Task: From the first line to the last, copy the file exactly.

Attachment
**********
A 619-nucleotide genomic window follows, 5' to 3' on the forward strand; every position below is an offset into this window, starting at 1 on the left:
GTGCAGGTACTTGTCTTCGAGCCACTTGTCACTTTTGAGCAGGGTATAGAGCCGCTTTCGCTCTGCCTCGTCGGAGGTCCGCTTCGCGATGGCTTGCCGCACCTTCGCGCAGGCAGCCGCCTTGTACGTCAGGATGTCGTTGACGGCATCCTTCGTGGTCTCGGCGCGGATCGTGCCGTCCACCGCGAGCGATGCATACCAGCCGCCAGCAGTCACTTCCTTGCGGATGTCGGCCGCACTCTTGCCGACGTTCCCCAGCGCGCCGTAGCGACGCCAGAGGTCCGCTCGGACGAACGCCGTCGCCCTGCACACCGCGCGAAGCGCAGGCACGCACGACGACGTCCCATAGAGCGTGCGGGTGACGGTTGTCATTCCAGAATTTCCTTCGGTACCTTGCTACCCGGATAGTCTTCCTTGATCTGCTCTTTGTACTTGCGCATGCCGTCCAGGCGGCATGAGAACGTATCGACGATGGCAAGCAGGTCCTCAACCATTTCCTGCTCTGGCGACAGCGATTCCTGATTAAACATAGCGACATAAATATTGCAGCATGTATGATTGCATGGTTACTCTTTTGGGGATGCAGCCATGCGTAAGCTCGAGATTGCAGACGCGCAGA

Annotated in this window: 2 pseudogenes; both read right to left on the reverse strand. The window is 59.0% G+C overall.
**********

A 619-nucleotide genomic window follows, 5' to 3' on the forward strand; every position below is an offset into this window, starting at 1 on the left:
GTGCAGGTACTTGTCTTCGAGCCACTTGTCACTTTTGAGCAGGGTATAGAGCCGCTTTCGCTCTGCCTCGTCGGAGGTCCGCTTCGCGATGGCTTGCCGCACCTTCGCGCAGGCAGCCGCCTTGTACGTCAGGATGTCGTTGACGGCATCCTTCGTGGTCTCGGCGCGGATCGTGCCGTCCACCGCGAGCGATGCATACCAGCCGCCAGCAGTCACTTCCTTGCGGATGTCGGCCGCACTCTTGCCGACGTTCCCCAGCGCGCCGTAGCGACGCCAGAGGTCCGCTCGGACGAACGCCGTCGCCCTGCACACCGCGCGAAGCGCAGGCACGCACGACGACGTCCCATAGAGCGTGCGGGTGACGGTTGTCATTCCAGAATTTCCTTCGGTACCTTGCTACCCGGATAGTCTTCCTTGATCTGCTCTTTGTACTTGCGCATGCCGTCCAGGCGGCATGAGAACGTATCGACGATGGCAAGCAGGTCCTCAACCATTTCCTGCTCTGGCGACAGCGATTCCTGATTAAACATAGCGACATAAATATTGCAGCATGTATGATTGCATGGTTACTCTTTTGGGGATGCAGCCATGCGTAAGCTCGAGATTGCAGACGCGCAGA

Annotated in this window: 2 pseudogenes; both read right to left on the reverse strand. The window is 59.0% G+C overall.